Now, I’ve been using examples from my own life here so that no one complains that I’m insulting someone else or being negative, but it’s examples from the real world that have lately reminded me of this problem. We all have areas of interest: things, methods, or software that we’re either good at or big fans of. This is usually a good thing, but when we’re seeking solutions to our and our employer’s problems, we need to make sure we’re not, like the boy in the skit, looking for the quarter where the light is and not where it was lost. Sometimes the best solution isn’t the one that’s the most fun or even the one we’re most familiar with. We need the intelligence to recognize these situations and the courage to admit it when one comes along.

Any thoughts? Use the comment form. 

XulPlanet Happenings

I realize that most of the people who read this blog probably found it through XulPlanet, which might make some of them a little disappointed at the total lack of anything XulPlanet related to be found here. Well, I hope to change all that soon. We have several news projects going up, old things being redone, constant updates to the existing content, and many exciting plans for the future. I hope to get a list of some of those plans up here in the next week or so. Stay tooned.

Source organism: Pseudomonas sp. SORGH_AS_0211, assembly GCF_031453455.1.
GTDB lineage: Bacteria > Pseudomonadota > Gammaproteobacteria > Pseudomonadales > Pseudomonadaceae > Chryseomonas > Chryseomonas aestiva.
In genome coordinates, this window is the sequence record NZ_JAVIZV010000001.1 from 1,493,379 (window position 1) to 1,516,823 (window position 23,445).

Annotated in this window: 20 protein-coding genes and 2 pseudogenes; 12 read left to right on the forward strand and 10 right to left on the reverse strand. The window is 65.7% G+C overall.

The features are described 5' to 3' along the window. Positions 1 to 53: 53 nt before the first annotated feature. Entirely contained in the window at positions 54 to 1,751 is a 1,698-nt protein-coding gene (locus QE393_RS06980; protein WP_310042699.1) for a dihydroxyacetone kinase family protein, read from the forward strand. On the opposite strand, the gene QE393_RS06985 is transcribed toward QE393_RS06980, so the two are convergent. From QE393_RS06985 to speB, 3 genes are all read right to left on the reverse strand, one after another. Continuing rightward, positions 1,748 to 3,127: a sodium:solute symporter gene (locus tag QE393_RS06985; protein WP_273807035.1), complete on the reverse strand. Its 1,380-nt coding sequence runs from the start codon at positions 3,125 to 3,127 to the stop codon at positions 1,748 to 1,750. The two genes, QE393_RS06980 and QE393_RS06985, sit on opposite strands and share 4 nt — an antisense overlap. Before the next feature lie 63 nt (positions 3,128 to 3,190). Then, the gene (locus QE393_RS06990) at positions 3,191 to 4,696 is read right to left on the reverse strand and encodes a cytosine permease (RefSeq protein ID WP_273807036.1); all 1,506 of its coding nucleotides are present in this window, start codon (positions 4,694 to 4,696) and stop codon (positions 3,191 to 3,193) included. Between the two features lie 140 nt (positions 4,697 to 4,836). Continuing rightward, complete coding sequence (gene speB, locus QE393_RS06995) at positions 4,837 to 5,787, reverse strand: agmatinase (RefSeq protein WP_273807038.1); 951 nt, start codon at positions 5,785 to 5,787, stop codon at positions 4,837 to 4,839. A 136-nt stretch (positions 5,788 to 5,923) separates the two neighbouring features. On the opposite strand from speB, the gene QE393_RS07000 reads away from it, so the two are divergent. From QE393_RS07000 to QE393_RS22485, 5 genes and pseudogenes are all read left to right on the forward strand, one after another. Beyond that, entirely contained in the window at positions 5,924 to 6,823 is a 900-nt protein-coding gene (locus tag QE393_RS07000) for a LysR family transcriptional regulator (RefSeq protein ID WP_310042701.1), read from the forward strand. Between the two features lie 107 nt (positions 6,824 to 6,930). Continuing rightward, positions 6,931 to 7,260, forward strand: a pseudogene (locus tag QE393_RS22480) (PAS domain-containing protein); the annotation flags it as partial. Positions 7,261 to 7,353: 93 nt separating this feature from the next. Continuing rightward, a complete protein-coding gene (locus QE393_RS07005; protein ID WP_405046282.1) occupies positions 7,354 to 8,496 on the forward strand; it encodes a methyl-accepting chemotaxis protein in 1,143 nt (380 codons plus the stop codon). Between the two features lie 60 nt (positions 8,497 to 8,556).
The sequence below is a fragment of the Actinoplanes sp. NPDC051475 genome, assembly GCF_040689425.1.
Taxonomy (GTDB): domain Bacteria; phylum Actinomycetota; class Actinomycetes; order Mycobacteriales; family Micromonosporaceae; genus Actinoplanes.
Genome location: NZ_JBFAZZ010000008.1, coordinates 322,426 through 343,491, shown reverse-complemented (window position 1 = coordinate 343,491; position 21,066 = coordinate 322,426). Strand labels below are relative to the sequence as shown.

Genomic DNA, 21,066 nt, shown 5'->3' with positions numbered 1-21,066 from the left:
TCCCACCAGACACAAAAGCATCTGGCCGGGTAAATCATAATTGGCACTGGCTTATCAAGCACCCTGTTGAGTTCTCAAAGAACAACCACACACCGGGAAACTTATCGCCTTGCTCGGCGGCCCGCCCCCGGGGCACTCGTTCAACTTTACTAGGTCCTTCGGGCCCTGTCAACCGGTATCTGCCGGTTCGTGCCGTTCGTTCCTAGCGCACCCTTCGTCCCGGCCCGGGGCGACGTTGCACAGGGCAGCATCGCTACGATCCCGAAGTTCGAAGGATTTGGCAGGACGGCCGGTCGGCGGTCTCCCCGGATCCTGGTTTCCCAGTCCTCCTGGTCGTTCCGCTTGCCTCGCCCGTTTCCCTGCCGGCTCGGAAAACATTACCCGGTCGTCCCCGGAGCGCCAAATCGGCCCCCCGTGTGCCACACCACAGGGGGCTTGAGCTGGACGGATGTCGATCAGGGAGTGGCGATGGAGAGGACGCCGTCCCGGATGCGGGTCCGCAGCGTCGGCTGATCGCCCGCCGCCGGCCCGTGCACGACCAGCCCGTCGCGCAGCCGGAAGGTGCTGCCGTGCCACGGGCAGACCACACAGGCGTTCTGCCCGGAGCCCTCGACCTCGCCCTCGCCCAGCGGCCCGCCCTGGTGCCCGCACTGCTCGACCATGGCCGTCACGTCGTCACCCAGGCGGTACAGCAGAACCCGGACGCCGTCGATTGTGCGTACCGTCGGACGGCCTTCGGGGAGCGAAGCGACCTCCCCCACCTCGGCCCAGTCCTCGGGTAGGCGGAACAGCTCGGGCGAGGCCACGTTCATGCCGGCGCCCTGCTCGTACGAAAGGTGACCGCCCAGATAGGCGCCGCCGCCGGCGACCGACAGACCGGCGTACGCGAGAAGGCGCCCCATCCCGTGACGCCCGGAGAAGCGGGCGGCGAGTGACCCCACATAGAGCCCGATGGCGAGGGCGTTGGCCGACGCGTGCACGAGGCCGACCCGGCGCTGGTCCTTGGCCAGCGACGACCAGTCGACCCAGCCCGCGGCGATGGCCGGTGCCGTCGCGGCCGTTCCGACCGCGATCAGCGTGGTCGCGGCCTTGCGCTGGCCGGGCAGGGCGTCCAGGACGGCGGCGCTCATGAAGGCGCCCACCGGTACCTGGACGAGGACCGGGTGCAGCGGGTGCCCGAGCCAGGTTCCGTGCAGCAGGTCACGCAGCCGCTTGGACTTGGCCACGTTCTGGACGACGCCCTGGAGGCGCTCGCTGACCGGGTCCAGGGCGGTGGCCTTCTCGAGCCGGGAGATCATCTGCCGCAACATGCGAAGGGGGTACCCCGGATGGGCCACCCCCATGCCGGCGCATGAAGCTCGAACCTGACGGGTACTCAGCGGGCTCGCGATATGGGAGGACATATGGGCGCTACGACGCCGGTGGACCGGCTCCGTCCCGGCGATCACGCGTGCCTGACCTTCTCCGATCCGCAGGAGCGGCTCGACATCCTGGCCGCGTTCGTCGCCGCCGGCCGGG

Tomatoes, the High Court, and Internet Information Finding

Although the news has been (and still is) pretty much dominated with Katrina coverage this past week, another interesting story is the death of William H. Rehnquist, Chief Justice of the United States. This post isn’t about Rehnquist, but an interesting (to me at least) story about the Supreme Court and the Internet as a source of information.